Fire and smoke safety

Fire and smoke safety

WILLIAM B. GARDNER, AT&T

Power and telecommunications electrical and fiber-optic cables are often cited as the source or route of flame propagation in commercial building fires. On a worldwide basis, these issues have led to the generation of diverse sets of cable fire and smoke prevention standards among countries. Consequently, many international fire prevention tests exist to measure the fire retardation properties of lightwave cables and materials. These tests check ignitability, burning rate, flame spread rate and smoke and corrosive gas evolution rates.

In designing lightwave cables, a basic fabrication tradeoff involves the use of halogenated compounds in insulation and sheath materials. Halogens serve as efficient flame retardants, but in a fire, they often produce corrosive toxic emissions in the form of halogen-based acid gases.

Technical Subcommittee 20C of the International Electrotechnical Commission has therefore issued flame spread and fire retardance tests 331 and 332. The IEC 332, Part 3C large-scale fire test is approximately equivalent to the U.S. Underwriters Laboratories 1581 test. All the U.S. tests are written by National Electrical Code committees, and the tests are conducted and approved by the Underwriters Laboratories in accordance with National Electrical Code Article 800, issued by the National Fire Protection Association.

The European fire test IEC 332-1 describes a Bunsen burner test, for residential use only, which is equivalent to the Underwriters Laboratories VW-1 test. The large- and small-scale European tests are Harmonized Documents 405.3 and 405.1, respectively, and are issued by the European Committee for Electrotechnical Standardization, known as Cenelec. These documents consolidate IEC and European government tests. Although there is no equivalent European cable marking, every communications cable sold in the United States must be marked with a fire resistance measurement level.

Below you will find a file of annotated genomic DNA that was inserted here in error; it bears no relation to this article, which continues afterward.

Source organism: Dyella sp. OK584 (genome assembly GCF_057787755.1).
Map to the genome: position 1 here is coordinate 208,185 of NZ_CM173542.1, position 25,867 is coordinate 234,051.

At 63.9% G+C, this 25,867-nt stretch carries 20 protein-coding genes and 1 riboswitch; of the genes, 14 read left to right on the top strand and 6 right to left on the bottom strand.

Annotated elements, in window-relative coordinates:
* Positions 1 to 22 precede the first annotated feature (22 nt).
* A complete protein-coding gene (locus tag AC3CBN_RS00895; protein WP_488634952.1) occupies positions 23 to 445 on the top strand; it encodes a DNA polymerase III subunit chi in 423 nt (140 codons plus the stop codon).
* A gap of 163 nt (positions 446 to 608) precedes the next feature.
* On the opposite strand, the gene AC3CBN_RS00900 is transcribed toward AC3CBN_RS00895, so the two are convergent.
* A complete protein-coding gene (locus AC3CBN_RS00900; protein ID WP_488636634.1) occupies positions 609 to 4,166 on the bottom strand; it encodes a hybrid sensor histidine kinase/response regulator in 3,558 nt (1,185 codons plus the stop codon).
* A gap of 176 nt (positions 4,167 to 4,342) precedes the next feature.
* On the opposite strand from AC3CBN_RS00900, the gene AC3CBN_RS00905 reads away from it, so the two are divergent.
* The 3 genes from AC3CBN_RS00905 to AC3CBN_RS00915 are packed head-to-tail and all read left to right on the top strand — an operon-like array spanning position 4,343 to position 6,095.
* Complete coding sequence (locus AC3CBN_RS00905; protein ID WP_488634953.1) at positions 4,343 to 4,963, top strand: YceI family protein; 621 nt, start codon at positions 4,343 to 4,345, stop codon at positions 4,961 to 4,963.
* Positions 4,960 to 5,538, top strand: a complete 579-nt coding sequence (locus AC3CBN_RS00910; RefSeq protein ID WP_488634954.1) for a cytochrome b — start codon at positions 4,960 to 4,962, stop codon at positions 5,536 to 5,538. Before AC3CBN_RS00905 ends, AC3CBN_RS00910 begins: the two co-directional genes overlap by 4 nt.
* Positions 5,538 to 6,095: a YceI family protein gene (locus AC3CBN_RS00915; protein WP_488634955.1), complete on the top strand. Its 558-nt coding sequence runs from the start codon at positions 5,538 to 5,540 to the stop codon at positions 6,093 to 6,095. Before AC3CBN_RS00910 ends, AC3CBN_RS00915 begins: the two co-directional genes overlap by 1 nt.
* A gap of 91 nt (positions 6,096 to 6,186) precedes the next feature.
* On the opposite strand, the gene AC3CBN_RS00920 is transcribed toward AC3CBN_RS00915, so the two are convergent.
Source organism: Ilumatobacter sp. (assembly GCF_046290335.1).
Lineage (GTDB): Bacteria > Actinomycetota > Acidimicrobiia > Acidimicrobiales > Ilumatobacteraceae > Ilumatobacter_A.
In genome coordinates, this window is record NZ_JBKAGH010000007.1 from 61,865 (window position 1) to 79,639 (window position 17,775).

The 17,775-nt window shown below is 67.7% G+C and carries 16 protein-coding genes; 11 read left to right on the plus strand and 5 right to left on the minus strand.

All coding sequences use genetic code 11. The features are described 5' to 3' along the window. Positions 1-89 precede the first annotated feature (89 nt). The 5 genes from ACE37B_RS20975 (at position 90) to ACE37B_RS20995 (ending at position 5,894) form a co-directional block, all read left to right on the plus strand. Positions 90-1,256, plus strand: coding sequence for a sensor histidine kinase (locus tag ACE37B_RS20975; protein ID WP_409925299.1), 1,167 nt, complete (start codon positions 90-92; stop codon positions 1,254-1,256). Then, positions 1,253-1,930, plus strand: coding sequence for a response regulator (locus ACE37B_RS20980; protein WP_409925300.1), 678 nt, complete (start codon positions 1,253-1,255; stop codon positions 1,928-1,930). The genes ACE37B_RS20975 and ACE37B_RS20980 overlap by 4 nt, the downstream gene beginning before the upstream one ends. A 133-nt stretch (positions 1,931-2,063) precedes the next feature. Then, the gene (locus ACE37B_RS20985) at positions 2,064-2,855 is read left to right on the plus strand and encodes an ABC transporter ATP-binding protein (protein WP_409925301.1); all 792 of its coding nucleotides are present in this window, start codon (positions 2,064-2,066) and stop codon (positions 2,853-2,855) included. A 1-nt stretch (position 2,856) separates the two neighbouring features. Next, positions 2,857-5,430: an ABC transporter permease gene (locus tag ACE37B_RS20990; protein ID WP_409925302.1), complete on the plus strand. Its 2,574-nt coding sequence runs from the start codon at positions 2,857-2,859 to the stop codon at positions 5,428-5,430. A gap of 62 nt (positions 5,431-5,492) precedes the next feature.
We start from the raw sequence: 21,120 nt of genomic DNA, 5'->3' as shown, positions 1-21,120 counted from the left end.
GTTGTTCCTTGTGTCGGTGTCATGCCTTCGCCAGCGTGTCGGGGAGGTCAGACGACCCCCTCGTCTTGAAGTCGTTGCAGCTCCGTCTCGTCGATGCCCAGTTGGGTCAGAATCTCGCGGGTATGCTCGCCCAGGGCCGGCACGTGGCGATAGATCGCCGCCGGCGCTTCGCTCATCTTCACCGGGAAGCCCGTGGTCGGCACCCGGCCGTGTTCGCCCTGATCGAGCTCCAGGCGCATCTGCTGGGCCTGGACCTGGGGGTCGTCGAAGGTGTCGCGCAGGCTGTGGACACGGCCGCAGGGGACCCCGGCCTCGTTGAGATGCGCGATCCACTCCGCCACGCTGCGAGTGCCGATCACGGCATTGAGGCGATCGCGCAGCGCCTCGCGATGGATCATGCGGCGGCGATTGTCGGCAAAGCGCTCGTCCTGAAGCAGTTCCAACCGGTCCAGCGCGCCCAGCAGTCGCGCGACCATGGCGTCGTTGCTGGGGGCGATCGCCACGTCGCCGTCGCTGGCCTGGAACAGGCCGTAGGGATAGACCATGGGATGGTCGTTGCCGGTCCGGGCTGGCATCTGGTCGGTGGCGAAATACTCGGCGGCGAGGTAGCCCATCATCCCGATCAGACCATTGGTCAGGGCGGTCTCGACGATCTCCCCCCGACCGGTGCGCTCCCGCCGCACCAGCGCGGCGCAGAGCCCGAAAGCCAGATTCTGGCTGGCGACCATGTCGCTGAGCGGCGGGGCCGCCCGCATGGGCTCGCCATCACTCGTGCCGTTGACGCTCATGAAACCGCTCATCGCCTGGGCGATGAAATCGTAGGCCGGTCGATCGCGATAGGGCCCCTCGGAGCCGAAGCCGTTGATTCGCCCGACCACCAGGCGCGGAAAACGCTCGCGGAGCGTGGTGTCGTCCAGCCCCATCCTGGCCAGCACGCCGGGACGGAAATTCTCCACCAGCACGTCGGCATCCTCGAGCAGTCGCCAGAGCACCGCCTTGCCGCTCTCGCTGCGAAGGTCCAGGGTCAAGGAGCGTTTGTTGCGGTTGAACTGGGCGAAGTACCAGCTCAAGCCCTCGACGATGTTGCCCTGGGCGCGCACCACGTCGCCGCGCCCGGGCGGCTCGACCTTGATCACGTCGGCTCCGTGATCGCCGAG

The principal smoke-emission building-code standards are contained in the National Electrical Code Article 800; the comparative standards in Europe are found in IEC 1034 and in Cenelec HD 606.S1. The IEC 1034 standard, written by Technical Committee 89, implements the "3-meter-cube" smoke test, named for the volume of the test chamber used.

The U.S. Underwriters Laboratories 1685 test measures the peak smoke release rate and smoke emission; the UL 910 test measures the optical density of the produced smoke. All plenum cables in the United States must pass the UL 910 test.

If all the materials used to make a cable meet the requirements of IEC 754, Part 2, for acidic gas emission, that cable can be classified as zero halogen. Some vendors, however, have designated cables as low-smoke zero halogen when only the sheath material passes the test. In the event of a fire, obviously, there is a high probability that the other cable materials besides the sheath will burn.

If the only cable installation concern is flame spread, then building designers should specify IEC 332, Part 3. If smoke emission is also an installation concern, then IEC 1034 requirements should be incorporated. Moreover, adding corrosion and toxicity requirements calls for the specification of IEC 754, Part 2, which deals with acidic gas emission.

The International Electrotechnical Commission is not the only international standards organization that addresses fire and smoke safety. The International Telecommunication Union`s Study Group 6, Working Party 1, under the leadership of D.J. Dekker of the Royal PTT in The Netherlands, has approved a draft recommendation. This document, drafted by R. Salgado at Telefonica de Argentina, covers fire prevention, detection, extinction and codes for telecommunications facilities. q

More in Home